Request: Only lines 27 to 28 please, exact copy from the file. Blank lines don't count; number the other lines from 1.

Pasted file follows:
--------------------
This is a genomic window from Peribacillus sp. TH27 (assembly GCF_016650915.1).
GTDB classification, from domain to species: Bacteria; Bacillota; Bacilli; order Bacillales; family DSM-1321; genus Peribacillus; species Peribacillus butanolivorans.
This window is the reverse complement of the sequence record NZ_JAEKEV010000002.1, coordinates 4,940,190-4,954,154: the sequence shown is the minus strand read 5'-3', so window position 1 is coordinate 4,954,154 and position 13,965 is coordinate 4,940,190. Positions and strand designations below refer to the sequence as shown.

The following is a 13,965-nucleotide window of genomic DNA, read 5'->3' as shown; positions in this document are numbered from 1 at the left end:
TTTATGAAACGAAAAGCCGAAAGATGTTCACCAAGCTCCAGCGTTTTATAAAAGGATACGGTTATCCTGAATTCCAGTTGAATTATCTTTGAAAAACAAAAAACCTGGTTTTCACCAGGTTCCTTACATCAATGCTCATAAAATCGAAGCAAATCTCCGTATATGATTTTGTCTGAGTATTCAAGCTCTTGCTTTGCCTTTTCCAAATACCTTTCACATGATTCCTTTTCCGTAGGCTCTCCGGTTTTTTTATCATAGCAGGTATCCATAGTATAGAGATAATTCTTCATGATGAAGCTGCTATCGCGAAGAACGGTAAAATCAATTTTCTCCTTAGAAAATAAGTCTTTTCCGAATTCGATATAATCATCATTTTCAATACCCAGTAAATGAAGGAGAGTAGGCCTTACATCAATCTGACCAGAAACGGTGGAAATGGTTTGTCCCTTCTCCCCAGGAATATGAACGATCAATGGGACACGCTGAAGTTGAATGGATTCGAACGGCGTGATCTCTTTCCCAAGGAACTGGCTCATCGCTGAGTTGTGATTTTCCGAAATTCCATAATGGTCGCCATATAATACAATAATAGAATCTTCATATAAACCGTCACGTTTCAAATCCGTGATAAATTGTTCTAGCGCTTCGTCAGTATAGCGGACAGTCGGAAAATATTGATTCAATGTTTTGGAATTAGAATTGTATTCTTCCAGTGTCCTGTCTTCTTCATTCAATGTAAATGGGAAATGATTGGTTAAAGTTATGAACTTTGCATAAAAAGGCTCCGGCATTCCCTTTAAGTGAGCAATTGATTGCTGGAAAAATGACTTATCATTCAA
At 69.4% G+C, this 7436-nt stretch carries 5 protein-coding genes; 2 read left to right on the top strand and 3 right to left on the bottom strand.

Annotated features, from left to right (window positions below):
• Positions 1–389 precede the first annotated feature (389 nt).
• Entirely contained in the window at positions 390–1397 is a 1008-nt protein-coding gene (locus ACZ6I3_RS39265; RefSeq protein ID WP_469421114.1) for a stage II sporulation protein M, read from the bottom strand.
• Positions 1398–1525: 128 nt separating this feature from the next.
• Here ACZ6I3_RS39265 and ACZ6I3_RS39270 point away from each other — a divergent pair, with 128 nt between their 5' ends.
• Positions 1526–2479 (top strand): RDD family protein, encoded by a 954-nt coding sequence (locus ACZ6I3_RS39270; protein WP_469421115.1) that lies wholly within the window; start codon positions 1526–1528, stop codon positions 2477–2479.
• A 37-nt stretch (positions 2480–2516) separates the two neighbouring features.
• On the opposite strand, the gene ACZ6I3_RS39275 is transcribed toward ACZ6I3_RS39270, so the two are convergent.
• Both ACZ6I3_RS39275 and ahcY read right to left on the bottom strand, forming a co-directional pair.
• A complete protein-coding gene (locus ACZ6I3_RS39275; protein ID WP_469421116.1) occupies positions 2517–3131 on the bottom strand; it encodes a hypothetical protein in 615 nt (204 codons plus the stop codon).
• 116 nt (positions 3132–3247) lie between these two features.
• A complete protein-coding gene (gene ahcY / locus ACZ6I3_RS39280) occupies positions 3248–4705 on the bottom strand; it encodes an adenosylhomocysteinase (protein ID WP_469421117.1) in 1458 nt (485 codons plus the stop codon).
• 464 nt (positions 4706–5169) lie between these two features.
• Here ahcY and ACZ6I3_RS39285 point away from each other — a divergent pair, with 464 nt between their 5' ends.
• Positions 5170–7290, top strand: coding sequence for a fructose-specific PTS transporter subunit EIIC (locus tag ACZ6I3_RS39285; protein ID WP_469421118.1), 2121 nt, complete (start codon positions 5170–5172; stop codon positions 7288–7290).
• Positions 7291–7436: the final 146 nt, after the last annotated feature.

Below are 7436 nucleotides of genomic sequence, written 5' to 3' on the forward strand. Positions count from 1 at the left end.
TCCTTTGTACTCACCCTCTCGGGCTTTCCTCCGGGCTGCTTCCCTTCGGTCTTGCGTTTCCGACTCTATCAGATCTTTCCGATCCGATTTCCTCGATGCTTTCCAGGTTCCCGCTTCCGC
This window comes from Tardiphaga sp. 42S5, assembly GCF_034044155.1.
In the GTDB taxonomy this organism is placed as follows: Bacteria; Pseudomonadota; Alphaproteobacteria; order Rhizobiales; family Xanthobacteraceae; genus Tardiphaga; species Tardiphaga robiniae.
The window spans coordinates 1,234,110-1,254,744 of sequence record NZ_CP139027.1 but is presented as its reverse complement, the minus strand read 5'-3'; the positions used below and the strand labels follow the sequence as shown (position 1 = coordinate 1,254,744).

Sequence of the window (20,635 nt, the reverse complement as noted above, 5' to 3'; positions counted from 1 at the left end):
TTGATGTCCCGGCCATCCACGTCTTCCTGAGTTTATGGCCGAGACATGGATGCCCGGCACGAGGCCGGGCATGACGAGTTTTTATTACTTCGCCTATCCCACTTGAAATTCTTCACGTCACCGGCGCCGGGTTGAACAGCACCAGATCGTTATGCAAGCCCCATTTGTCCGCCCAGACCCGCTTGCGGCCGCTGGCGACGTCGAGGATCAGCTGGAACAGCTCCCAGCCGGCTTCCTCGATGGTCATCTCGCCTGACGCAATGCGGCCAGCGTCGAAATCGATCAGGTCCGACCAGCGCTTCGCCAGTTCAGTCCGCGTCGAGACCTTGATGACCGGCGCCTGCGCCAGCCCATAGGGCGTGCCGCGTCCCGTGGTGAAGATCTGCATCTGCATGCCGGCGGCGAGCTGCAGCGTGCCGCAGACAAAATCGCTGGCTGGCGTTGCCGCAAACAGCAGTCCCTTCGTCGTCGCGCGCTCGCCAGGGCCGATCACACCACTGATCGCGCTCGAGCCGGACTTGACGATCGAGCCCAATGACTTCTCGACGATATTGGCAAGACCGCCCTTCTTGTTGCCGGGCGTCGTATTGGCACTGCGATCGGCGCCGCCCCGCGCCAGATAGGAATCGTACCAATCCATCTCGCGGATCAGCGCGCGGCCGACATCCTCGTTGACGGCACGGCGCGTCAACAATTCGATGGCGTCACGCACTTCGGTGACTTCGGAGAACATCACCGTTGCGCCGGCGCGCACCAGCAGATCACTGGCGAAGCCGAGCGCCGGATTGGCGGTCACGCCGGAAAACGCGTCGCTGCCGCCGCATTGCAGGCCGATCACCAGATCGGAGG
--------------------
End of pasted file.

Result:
The window spans coordinates 1,234,110-1,254,744 of sequence record NZ_CP139027.1 but is presented as its reverse complement, the minus strand read 5'-3'; the positions used below and the strand labels follow the sequence as shown (position 1 = coordinate 1,254,744).

Sequence of the window (20,635 nt, the reverse complement as noted above, 5' to 3'; positions counted from 1 at the left end):